This editorial first appeared in the 9 May 2023 issue of our newsletter Arabia Concise. If you would like to subscribe to Arabia Concise, or any other of our newsletters, please click here.
The foreign policy of GCC states may be more flexible and pragmatic these days than ever before, but in times of danger reliable partnerships come to the fore, writes commonspace.eu in this editorial. For the Gulf countries building the partnerships suitable for the challenges of the 21st century remains work in progress.
Gulf countries – some of them at least – are cherishing this moment of renewed big power rivalry in international relations, and the perceived ability this provides to small and medium-sized countries to carve a niche for themselves in the international system, and the ensuing attention given to them by the world powers as a result of this competition.
This attention is not simply a reflection of the importance of the Gulf as an energy supplier – that has been a fact for many decades – but is more related to the new confidence amongst a younger generation of leaders in the Gulf countries who feel they have enough freedom of manoeuvre that they can tease and tempt their bigger partners with little risk, and they are clearly enjoying the moment.
Some of the goings-on of the last few days reflect this new reality. On Sunday (7 May) a discreet read-out from the White House in Washington stated that US National Security Advisor Jake Sullivan met with Saudi Prime Minister and Crown Prince Mohammed bin Salman, UAE National Security Advisor Sheikh Tahnoon bin Zayed Al Nahyan, and National Security Advisor of India Ajit Doval in Saudi Arabia “to advance their shared vision of a more secure and prosperous Middle East region interconnected with India and the world.” Mr. Sullivan also held bilateral meetings with the Crown Prince, Sheikh Tahnoon, and Mr. Doval to discuss bilateral and regional matters.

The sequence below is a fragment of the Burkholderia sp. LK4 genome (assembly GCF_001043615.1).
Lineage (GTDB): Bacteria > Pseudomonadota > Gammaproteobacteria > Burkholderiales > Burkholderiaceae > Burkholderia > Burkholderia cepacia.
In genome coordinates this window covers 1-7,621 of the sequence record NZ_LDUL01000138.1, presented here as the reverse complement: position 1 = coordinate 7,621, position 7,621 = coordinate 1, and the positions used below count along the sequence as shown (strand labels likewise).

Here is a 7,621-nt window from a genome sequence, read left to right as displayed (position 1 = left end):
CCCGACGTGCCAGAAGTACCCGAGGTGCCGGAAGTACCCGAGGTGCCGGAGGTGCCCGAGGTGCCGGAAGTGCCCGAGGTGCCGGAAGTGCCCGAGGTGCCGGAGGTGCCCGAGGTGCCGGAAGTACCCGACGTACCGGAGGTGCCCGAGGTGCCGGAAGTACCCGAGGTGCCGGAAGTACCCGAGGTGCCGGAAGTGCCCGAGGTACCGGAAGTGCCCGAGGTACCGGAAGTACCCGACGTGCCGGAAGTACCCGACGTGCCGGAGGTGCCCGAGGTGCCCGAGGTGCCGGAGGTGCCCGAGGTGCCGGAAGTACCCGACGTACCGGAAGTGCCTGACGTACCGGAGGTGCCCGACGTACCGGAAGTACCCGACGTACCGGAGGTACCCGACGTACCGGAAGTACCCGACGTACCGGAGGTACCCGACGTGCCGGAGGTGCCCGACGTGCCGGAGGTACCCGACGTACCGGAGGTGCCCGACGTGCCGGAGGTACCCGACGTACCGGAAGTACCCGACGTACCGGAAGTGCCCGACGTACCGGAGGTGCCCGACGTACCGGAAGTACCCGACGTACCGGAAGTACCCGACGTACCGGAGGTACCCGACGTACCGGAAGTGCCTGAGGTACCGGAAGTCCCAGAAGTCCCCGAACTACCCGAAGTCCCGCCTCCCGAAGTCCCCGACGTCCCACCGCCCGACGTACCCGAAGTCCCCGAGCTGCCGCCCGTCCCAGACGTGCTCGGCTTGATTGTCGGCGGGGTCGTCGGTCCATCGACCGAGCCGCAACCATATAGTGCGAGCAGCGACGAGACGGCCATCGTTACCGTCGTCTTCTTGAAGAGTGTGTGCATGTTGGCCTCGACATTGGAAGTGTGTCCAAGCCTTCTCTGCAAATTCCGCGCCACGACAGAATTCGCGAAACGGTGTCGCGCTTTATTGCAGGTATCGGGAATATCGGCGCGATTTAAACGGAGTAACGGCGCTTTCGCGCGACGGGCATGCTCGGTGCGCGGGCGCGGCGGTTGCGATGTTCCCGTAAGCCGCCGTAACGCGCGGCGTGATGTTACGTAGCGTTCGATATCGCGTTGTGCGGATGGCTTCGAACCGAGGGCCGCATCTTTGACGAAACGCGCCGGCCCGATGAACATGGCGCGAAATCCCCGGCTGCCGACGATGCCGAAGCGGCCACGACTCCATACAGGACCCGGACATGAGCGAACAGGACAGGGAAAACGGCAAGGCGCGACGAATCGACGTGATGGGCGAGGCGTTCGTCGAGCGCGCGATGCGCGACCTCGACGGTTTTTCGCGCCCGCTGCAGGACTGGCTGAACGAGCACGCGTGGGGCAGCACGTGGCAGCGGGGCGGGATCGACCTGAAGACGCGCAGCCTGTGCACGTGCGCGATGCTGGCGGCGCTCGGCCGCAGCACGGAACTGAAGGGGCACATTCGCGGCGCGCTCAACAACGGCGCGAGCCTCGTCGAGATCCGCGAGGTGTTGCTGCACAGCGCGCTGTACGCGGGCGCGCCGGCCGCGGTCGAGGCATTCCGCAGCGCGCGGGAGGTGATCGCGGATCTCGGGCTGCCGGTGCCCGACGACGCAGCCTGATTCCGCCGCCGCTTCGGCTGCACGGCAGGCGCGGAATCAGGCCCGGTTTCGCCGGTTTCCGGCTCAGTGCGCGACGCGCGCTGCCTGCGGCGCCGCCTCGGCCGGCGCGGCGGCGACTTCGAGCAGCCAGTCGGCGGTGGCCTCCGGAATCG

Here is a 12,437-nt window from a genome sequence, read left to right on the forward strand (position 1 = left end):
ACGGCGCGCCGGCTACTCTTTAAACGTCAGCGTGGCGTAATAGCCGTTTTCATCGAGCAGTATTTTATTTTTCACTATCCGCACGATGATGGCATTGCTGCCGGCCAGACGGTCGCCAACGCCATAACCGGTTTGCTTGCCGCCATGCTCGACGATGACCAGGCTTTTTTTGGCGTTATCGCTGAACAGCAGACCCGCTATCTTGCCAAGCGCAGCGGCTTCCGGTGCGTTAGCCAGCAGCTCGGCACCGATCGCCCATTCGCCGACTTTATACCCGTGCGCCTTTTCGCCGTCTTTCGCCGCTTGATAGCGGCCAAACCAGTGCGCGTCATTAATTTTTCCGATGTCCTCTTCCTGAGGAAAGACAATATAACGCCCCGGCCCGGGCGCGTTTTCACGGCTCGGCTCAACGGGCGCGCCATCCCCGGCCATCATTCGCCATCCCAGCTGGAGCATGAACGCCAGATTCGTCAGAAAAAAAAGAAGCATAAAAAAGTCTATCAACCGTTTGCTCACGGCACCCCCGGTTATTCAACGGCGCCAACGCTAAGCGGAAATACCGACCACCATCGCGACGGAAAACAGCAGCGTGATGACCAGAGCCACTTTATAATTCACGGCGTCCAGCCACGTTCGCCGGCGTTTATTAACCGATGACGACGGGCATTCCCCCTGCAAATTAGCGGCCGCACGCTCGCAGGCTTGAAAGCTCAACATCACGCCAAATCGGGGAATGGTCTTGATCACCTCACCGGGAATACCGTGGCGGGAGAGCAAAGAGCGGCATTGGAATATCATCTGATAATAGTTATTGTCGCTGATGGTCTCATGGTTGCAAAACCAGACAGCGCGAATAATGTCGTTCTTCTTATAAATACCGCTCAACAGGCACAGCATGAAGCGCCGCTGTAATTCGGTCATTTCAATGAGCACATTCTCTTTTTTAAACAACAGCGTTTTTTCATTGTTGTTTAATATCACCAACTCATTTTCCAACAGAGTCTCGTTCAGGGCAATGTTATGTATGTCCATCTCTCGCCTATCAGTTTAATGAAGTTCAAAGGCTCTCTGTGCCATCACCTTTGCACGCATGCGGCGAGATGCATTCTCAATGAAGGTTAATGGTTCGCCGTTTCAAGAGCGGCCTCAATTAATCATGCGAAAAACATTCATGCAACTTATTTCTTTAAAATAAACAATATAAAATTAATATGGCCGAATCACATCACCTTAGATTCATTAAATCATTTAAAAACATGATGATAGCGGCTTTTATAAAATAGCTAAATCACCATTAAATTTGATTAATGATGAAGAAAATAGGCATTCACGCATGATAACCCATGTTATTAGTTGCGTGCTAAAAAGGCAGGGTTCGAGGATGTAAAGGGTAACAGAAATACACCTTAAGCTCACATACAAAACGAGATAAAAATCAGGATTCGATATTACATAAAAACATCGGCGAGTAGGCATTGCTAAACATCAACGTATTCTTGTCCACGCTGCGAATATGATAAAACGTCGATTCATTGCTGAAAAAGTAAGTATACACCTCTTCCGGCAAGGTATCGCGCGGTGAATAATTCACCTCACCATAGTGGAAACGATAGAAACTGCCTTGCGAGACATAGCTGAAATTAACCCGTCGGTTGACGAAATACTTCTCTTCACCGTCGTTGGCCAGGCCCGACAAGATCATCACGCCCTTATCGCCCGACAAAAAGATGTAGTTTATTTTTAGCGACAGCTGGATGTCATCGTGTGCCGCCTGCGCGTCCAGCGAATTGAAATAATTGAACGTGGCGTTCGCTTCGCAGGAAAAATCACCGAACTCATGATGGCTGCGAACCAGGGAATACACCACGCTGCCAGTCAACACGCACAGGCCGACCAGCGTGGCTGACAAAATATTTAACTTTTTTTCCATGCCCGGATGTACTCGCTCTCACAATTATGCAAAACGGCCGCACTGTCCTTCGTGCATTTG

The statement added that with Prime Minister and Crown Prince Mohammed bin Salman, Mr. Sullivan “reviewed significant progress in talks to further consolidate the now 15-month long truce in Yemen and welcomed ongoing UN-led efforts to bring the war to a close, as well as covering a range of other issues. Mr. Sullivan thanked the Crown Prince for the support Saudi Arabia has provided to U.S. citizens during the evacuation from Sudan. The four delegations agreed to maintain regular consultations and follow up on the matters discussed throughout the day.”
There is no longer any room for western complacency when it comes to Gulf affairs
Apart from the UK, the US and India have been the most prominent partners of GCC countries for many years. A joint US-India strategy in the Gulf can be a game-changer.
For some of the Gulf Arabs, London remains the closest ally. The participation of Gulf royalty at the coronation of King Charles III was also somewhat telling. Of course all six countries were present with senior members of the ruling families, but it was Qatar and Bahrain that were present with their heads of state.